"The first thing you have to know about Houston..." my hubby explained as we crawled to a slow roll behind a line of brake lights on the freeway, "is that it's very much like L.A. It's spread out all over the place, most people live in the suburbs and there is almost no public transportation, which means you have awful traffic during rush hour." He dutifully pointed out downtown, Minute Maid park ("where the Astros play") a new outdoor venue called "Discovery Green", the museum district and the area he described as one of the original four wards of the city. "Houston was originally divided into four wards and slaves were almost half of the population of the city. After the civil war, some of the former slaves created an area in the Fourth Ward called Freedmen's Town and part of it still exists. They're practically the oldest buildings in the city but they want to knock them down to build luxury condos." I realized that he was right about the city resembling LA; even the attitude towards architectural history was similar.

As we headed north, I was struck by how lush Houston is: acres of tall trees form green borders alongside the roadways. We continued driving northwest towards Austin on Hwy 290, passing through gently rolling countryside and cattle ranches, punctuated only occasionally by a small town where we'd gawk at signs for the local taxidermist, like the one that read "Blast 'em and Cast 'em."

In Austin, we decided to check out the historic and supposedly haunted Driskill Hotel. We found some friendly spirits at the upstairs bar, where the bartender poured with a heavy hand. After a couple of rounds, we started our ghost investigation. In the Maximilian Room, where we went to view the Carlota Mirrors (a gift from the Mexican Emperor to his wife) my husband noticed a dark shadow rise up in the reflection of a mirror hanging on the opposite wall, right after he'd seen my reflection pass through the same spot. "You're not going to believe this, but I just saw a shadow pop up behind you in the mirror." He had no idea that a few seconds before, I'd suddenly gotten very cold and the hairs on my arms were now standing up on goose pimples. As we looked for more apparitions in the mirrors, one of the overhead light fixtures flickered. Thoroughly excited by these occurrences and inspired by my viewings of the Ghost Hunters Sci-Fi Network show, I attempted to provoke the spirit by daring it to touch Greg. He shot me a worried look but apparently the spirits decided not to come out and play.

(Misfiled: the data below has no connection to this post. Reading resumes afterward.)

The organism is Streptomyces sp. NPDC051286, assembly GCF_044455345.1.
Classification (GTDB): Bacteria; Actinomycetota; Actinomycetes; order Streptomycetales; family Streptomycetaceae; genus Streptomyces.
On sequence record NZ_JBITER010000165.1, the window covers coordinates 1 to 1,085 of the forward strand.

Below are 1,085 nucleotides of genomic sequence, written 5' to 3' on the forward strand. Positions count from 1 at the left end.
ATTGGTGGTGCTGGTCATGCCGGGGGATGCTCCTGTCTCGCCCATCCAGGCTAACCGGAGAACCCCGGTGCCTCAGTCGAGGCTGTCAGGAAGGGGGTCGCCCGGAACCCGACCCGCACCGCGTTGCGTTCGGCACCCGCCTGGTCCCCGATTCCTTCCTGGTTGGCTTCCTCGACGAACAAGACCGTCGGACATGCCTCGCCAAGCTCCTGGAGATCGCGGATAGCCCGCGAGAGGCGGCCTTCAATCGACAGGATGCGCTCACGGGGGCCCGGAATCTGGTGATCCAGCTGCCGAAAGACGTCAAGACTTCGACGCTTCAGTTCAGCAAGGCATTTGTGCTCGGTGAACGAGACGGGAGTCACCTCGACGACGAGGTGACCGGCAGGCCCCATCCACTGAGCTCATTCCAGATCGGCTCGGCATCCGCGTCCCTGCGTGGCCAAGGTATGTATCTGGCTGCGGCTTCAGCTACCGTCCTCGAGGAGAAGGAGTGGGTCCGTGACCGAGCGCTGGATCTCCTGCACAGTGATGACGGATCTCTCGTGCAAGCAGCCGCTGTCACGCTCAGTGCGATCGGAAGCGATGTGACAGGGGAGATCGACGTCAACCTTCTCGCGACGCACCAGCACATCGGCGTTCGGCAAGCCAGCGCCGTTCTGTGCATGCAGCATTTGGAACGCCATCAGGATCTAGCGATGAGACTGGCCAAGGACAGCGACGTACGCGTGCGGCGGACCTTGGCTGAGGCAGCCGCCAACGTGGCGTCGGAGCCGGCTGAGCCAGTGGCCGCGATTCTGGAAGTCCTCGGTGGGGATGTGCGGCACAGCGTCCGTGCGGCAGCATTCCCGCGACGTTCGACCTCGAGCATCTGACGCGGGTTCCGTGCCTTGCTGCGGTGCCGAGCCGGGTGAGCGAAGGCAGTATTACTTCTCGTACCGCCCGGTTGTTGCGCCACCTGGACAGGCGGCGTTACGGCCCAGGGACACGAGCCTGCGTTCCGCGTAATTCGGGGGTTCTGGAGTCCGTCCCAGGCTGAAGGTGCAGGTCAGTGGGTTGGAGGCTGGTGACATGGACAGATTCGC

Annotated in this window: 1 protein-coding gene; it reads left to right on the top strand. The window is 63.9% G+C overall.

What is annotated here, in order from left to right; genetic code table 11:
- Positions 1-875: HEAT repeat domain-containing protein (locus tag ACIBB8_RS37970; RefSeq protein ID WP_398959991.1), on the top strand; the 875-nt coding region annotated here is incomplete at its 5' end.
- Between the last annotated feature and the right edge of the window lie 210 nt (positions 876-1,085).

We found a great place to eat called Mr. Natural where we enjoyed the $6.99 lunch special: tofu and black bean gorditas, mole cheese enchiladas, spicy pepper potatoes, zucchini and chickpea poblano, homemade tortillas, veggie tamales...I was in VEGGIE HOG HEAVEN and decided it would be ok to live in Austin if I could live within walking distance of Mr. Natural. We both gave it thumbs up.

Later that evening, we made our way to the Congress Bridge to watch a local phenomenon: the flight of thousands of bats from under the bridge to begin their evening feast of insects. But first, we had to wait. And wait. Hundreds of people showed up, lining the bridge and the banks of the river: adults with batman shirts and capes, kids with bat t-shirts, people camped out with snacks and six packs of beer, all awaiting the emergence of the nocturnal creatures. Excitement mounted as the squeaks from under the bridge grew in volume and a few random bats took tentative test flights, circling out from the bridge for a few feet then circling back. It seemed as if the bats needed to build up steam in order to take flight, either that or they were waiting to build the crowd's expectations. Finally, the cloud o' bats emerged in waves, starting at one end of the bridge and rippling across the river. They flew off in a serpentine pattern toward the forest alongside the river and just when you thought they must surely be done even more emerged, darkening the sky with their multitudes.

Although part of the trip was for pleasure, there was also work to be done. I wanted to help my husband move into his temporary home in Houston, so upon returning from Austin we got to the business of stocking his new apartment. It was nice to be able to help Greg get settled. I wanted to make sure that despite his being away from home and family he would have a place to call his own. It's difficult being apart and having to commute such a long distance but I try to remind myself that economic hardships are cyclical and I have faith that things will get better and our family will be together again.